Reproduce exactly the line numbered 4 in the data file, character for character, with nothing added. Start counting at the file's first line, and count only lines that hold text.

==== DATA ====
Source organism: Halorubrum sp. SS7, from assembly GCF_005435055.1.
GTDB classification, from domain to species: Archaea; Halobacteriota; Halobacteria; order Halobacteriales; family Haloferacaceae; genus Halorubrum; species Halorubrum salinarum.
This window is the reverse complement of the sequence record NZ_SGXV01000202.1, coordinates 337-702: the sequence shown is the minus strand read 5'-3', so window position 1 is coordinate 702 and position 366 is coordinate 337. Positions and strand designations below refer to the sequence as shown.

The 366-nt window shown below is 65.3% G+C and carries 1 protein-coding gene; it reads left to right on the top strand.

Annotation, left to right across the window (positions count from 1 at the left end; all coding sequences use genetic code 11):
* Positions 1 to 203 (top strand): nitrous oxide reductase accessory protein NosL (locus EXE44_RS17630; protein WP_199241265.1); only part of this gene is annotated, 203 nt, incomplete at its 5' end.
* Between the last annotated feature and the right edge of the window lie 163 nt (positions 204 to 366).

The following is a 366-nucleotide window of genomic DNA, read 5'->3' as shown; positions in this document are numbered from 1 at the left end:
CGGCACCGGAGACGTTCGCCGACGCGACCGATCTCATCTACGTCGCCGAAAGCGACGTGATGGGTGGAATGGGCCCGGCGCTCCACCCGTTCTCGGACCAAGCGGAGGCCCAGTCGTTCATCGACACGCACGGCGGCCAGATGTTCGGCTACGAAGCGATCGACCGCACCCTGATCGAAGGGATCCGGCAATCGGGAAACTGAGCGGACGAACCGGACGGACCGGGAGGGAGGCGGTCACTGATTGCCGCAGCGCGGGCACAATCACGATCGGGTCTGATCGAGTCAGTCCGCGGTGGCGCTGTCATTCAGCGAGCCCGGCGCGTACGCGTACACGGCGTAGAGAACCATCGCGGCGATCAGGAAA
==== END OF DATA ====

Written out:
The 366-nt window shown below is 65.3% G+C and carries 1 protein-coding gene; it reads left to right on the top strand.